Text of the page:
Catholic Relief Services [CRS] started piloting SenseMaker® in 2015, and has a wealth of knowledge, experience, and implementation advice that they will be sharing with us. They have travelled the world and worked with people most in need. The journey has not always been easy, but, in the words of Dr Maria Veronica Gottret, Senior Technical Advisor for Agriculture and Agriculture Livelihoods Research/Monitoring, Evaluation, Accountability, and Learning [MEAL] at CRS:
When we first piloted SenseMaker® in Nicaragua, suddenly we could map the pathways, and then we started digging into the experiences of why some farming families in the same country, the same region, under the same policies, with the same projects, were able to progress, while others didn’t. The stories were so rich, and its self-signification provided additional layers of information that enabled us to respond to this question and more, that is when I fell in love with SenseMaker.”
CRS is a non-profit that uses a holistic approach called integral human development – a long-term, dynamic process that facilitates collaboration across civil society and the public and private sectors through programmes around emergency response and recovery, health, agriculture, water security, education, microfinance, justice and peacebuilding, and partnership and capacity strengthening. They support hundreds of projects in more than a hundred countries around the world, using tailored, context-dependent approaches. Headquartered in the United States, CRS also has multiple offices in Africa, Asia, Europe, the Middle East, Latin America, and the Caribbean.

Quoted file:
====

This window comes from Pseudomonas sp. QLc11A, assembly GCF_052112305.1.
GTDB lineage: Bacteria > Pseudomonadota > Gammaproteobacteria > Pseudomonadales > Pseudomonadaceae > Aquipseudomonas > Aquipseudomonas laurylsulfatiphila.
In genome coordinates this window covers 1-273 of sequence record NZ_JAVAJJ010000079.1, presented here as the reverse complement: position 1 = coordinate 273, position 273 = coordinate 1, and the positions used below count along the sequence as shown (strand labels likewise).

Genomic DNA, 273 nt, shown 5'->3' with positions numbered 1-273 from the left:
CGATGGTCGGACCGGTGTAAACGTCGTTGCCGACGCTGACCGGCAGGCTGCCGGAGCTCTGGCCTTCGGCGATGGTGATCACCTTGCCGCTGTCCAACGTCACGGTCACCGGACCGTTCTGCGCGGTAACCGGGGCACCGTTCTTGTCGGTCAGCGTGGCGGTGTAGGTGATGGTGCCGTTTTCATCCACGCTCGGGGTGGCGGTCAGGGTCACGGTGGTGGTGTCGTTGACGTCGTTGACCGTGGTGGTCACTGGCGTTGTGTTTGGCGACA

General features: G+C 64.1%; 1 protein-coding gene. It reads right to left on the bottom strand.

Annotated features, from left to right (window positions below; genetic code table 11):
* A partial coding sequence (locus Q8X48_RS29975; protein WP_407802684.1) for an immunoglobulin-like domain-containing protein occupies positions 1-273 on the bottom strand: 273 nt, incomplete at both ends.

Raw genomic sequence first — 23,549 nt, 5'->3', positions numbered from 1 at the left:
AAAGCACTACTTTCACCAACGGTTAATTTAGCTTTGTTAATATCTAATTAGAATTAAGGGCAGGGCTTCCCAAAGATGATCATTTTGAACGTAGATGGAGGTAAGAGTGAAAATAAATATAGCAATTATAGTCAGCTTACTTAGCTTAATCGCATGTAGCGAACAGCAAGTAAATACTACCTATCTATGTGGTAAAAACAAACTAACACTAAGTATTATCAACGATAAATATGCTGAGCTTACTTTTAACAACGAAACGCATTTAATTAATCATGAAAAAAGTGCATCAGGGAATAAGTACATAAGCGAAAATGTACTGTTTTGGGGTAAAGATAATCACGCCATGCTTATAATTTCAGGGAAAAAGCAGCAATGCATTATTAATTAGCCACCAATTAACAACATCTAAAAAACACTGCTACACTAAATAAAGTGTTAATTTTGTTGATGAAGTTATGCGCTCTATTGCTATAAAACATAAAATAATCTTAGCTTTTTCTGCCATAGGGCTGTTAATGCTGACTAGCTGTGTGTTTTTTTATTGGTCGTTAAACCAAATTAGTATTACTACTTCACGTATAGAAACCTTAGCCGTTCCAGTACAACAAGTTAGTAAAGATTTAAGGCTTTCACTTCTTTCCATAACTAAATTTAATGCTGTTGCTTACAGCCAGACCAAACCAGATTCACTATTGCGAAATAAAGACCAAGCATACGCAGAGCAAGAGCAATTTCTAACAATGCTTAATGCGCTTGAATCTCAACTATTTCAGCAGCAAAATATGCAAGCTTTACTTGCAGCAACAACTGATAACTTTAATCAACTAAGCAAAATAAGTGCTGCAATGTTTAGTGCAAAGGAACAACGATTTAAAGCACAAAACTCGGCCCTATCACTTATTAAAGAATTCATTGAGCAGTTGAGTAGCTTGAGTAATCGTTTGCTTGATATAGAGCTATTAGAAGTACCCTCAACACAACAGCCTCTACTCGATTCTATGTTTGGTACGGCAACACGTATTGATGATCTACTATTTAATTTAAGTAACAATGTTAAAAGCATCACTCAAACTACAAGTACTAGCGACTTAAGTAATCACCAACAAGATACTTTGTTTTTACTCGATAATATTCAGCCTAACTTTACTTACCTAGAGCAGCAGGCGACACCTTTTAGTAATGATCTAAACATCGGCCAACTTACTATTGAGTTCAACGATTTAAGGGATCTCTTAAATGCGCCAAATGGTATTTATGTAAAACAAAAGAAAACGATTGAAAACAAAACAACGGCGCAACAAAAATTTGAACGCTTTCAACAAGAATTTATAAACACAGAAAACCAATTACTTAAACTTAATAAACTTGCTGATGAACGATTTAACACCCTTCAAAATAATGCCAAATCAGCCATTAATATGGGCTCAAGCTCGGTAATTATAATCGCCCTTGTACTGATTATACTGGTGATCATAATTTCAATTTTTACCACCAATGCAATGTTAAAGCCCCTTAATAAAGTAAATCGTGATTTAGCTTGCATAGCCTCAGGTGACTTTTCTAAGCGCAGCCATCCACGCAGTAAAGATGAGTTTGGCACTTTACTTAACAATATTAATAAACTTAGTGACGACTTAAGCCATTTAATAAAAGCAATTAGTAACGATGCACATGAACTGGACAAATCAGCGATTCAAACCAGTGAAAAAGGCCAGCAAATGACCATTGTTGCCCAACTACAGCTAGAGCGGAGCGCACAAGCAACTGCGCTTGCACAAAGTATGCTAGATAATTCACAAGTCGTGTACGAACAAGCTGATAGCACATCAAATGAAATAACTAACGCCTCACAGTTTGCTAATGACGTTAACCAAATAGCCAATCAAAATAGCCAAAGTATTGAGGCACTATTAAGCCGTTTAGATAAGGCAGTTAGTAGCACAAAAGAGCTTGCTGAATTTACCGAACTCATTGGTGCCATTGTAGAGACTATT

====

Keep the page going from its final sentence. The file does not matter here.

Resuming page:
Maria Veronica has a background in agriculture, food and resource economics, and development and has over 30 years of experience in the field. I had the privilege of connecting with her and learning more about the work of CRS and their vast experience of using SenseMaker.
“Development has to be human centred.”
Within the work of CRS, everything is complex. Even the more straightforward interventions such as seed distribution or cash transfers may result in different outcomes as they depend on a range of factors such as supply chains, farming systems, gender, location, and climate, among others. CRS recognises the importance of honouring that complexity in their implementation and monitoring work. They place people at the centre of systems and structures, noting that food production, technology, economics, and public policy can’t get anywhere without the people involved.
Projects and experience
“There’s so much research and knowledge in research centres and universities, but there’s very little that really gets into development and makes a difference.”
CRS works all over the world. Maria Veronica told me about projects across Central America, Africa, and Asia. In 2015 they started using SenseMaker as part of their MEAL strategy. Some early experience includes using SenseMaker to map pathways to prosperity in Nicaragua and linking to markets in Colombia, to hear the stories of people’s resilience to multiple shocks and stressors in Central America, East Africa, DRC, and Southeast Asia, and evaluating the experiences of Colombian refugees and Venezuelan migrants that had gone to Ecuador.
“The capacity to reflect through the narratives, making sense of them.”
Other experiences include formative research to refine the gender equity and equality promotion strategy for a large food security project in Niger. The assessment of the performance of a community conversations approach implemented in Ethiopia to promote behaviour change. Assessing and monitoring extension agents, field agents and farmers’ competencies for the adaptive management of capacity building activities in Malawi, Central America, and Ethiopia. Formative research on nutrition-sensitive agriculture in Guatemala. And many others.
Check out this fantastic video of ethnographic research and SenseMaker® in action:
The why and how of SenseMaker®